Middle-east Arab News Opinion | Asharq Al-awsat

Will the Arab Revolutionaries change? - ASHARQ AL-AWSAT English Archive
Select Page

If you needed evidence that our region has entered a new phase, you should refer to the seminar which recently took place on the sidelines of the Davos World Economic Forum in Geneva, Switzerland. A session was held and attended by everybody from Abdelilah Benkirane of Morocco, Hamadi Jebali of Tunisia, as well as Abdel Moneim Aboul Fotouh and Amr Moussa of Egypt. All the aforementioned gentlemen – with the exception of Moussa – have replaced personalities like Gamal Mubarak and Youssef Boutros Ghali who, among others, were the stars of the previous period, and what was known as the forum for the global political and economic elite. “Davos Man” was a term used to describe the wealthy educated elite, concerned with capitalism and market economies. But this picture has been changed today with the arrival of a new cluster of guests, some of whom are ex-prison inmates who, until very recently, were disregarded as activists in extremist and hardline religious parties.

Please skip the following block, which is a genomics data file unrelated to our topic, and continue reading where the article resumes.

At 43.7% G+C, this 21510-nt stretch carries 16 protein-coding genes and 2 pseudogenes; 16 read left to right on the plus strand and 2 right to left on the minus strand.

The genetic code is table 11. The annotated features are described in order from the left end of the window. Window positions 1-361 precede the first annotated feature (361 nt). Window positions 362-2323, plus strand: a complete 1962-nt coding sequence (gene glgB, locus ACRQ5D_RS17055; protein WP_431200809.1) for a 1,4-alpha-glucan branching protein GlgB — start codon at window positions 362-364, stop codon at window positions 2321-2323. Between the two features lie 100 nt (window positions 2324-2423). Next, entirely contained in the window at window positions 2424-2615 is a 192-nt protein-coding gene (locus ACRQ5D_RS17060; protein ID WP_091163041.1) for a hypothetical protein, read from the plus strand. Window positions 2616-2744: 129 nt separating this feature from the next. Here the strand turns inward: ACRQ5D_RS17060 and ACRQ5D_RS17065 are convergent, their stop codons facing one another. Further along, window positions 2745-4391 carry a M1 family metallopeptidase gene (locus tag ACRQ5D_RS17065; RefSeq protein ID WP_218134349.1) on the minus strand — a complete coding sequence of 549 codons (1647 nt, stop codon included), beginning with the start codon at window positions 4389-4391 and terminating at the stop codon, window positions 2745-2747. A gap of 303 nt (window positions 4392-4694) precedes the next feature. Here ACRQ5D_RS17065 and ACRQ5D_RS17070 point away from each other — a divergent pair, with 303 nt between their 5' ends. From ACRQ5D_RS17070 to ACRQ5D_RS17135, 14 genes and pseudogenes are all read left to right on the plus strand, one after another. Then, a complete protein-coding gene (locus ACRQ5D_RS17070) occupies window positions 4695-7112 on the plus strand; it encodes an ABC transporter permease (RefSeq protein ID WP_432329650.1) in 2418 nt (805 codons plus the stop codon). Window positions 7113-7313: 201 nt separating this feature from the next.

What most caught my attention was the final comment made by Benkirane, offering a chance to the revolutionary youth in the region to contribute towards changing themselves. He added that he, in addition to others, were dissidents and opponents in their youth, and that were it not the political opportunities they were granted, they wouldn’t have changed their political stances. He suspected that the new generation in the region will surely transform from hard-liners into moderates if they are granted the opportunity to be represented there, that is, in Davos.

Benkirane’s words are unquestionably significant. He believes that the region will change for the better and that the opposition trend – or the revolutionaries – will themselves have to change and positively adapt to their surroundings if they are given the opportunity to rule and say what they want. But could this really happen?